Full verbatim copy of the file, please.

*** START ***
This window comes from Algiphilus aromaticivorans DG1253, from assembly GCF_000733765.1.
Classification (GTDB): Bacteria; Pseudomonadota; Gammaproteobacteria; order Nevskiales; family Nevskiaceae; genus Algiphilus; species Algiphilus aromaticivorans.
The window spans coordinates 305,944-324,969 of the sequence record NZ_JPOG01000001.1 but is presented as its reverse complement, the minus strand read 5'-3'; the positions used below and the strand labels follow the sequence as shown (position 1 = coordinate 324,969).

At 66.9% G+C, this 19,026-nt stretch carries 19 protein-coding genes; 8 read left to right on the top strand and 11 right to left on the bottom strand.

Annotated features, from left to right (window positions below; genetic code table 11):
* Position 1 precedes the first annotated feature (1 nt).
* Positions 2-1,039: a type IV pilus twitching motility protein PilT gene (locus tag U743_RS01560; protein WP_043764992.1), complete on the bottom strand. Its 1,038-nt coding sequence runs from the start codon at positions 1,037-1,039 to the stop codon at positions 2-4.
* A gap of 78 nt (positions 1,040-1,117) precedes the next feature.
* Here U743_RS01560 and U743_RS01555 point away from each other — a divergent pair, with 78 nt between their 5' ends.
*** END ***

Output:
This window comes from Algiphilus aromaticivorans DG1253, from assembly GCF_000733765.1.
Classification (GTDB): Bacteria; Pseudomonadota; Gammaproteobacteria; order Nevskiales; family Nevskiaceae; genus Algiphilus; species Algiphilus aromaticivorans.
The window spans coordinates 305,944-324,969 of the sequence record NZ_JPOG01000001.1 but is presented as its reverse complement, the minus strand read 5'-3'; the positions used below and the strand labels follow the sequence as shown (position 1 = coordinate 324,969).

At 66.9% G+C, this 19,026-nt stretch carries 19 protein-coding genes; 8 read left to right on the top strand and 11 right to left on the bottom strand.

Annotated features, from left to right (window positions below; genetic code table 11):
* Position 1 precedes the first annotated feature (1 nt).
* Positions 2-1,039: a type IV pilus twitching motility protein PilT gene (locus tag U743_RS01560; protein WP_043764992.1), complete on the bottom strand. Its 1,038-nt coding sequence runs from the start codon at positions 1,037-1,039 to the stop codon at positions 2-4.
* A gap of 78 nt (positions 1,040-1,117) precedes the next feature.
* Here U743_RS01560 and U743_RS01555 point away from each other — a divergent pair, with 78 nt between their 5' ends.